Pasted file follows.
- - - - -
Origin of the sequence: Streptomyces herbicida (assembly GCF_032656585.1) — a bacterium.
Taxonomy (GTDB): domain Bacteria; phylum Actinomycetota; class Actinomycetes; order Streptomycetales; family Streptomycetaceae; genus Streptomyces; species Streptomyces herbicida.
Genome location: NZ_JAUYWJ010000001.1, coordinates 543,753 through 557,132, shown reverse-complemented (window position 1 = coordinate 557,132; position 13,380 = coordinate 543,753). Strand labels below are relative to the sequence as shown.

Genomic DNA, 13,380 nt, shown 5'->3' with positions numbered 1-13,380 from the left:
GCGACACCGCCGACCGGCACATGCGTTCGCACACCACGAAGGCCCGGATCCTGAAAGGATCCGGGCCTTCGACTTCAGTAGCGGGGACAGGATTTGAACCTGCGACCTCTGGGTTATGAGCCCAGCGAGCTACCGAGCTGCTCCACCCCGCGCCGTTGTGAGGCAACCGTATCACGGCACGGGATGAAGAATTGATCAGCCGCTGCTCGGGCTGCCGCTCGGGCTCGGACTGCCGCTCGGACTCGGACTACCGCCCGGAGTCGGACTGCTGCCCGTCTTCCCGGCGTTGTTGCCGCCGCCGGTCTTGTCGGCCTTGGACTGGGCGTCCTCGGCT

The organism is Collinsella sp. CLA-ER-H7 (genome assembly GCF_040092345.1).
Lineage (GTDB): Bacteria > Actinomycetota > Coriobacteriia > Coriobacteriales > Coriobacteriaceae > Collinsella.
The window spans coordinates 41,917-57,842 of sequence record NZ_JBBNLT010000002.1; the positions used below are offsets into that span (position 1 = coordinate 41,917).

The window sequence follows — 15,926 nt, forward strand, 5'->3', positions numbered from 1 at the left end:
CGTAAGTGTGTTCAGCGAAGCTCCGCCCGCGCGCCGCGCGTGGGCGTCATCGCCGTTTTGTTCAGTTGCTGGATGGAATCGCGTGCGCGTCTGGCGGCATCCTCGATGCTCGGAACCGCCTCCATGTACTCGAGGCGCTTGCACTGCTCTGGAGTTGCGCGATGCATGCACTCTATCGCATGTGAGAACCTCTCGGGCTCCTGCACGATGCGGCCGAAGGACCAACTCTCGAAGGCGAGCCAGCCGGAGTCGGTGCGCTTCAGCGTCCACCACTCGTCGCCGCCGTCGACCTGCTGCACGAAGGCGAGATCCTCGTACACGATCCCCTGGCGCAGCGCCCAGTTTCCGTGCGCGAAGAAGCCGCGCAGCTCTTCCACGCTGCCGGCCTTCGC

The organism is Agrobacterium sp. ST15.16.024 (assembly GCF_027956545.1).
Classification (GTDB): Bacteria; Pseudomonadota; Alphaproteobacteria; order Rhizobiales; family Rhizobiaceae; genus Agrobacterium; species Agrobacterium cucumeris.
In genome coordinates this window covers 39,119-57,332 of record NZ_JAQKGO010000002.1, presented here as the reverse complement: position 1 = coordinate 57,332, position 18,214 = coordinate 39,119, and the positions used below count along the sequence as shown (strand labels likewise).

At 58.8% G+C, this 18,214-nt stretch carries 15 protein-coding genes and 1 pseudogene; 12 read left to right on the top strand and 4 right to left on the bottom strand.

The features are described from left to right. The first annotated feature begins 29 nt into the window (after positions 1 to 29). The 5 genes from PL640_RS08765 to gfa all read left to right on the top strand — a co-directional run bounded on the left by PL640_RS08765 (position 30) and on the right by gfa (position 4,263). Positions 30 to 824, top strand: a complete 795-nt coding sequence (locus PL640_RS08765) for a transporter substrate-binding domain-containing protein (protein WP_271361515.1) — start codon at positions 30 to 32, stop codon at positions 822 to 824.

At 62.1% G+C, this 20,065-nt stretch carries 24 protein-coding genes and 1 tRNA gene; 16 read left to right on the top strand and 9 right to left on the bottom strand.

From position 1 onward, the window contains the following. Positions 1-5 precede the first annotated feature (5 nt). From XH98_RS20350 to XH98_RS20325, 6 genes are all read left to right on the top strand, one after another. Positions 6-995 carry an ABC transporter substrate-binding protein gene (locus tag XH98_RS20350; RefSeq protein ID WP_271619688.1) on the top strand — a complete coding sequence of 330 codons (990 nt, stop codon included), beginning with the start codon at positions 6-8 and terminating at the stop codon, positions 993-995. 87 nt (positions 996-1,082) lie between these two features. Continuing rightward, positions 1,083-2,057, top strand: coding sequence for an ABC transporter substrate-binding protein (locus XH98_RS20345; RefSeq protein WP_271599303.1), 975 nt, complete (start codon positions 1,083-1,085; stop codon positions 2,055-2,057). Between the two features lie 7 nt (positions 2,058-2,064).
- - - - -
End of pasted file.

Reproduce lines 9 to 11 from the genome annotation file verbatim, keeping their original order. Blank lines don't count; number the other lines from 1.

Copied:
The window sequence follows — 15,926 nt, forward strand, 5'->3', positions numbered from 1 at the left end:
CGTAAGTGTGTTCAGCGAAGCTCCGCCCGCGCGCCGCGCGTGGGCGTCATCGCCGTTTTGTTCAGTTGCTGGATGGAATCGCGTGCGCGTCTGGCGGCATCCTCGATGCTCGGAACCGCCTCCATGTACTCGAGGCGCTTGCACTGCTCTGGAGTTGCGCGATGCATGCACTCTATCGCATGTGAGAACCTCTCGGGCTCCTGCACGATGCGGCCGAAGGACCAACTCTCGAAGGCGAGCCAGCCGGAGTCGGTGCGCTTCAGCGTCCACCACTCGTCGCCGCCGTCGACCTGCTGCACGAAGGCGAGATCCTCGTACACGATCCCCTGGCGCAGCGCCCAGTTTCCGTGCGCGAAGAAGCCGCGCAGCTCTTCCACGCTGCCGGCCTTCGC

The organism is Agrobacterium sp. ST15.16.024 (assembly GCF_027956545.1).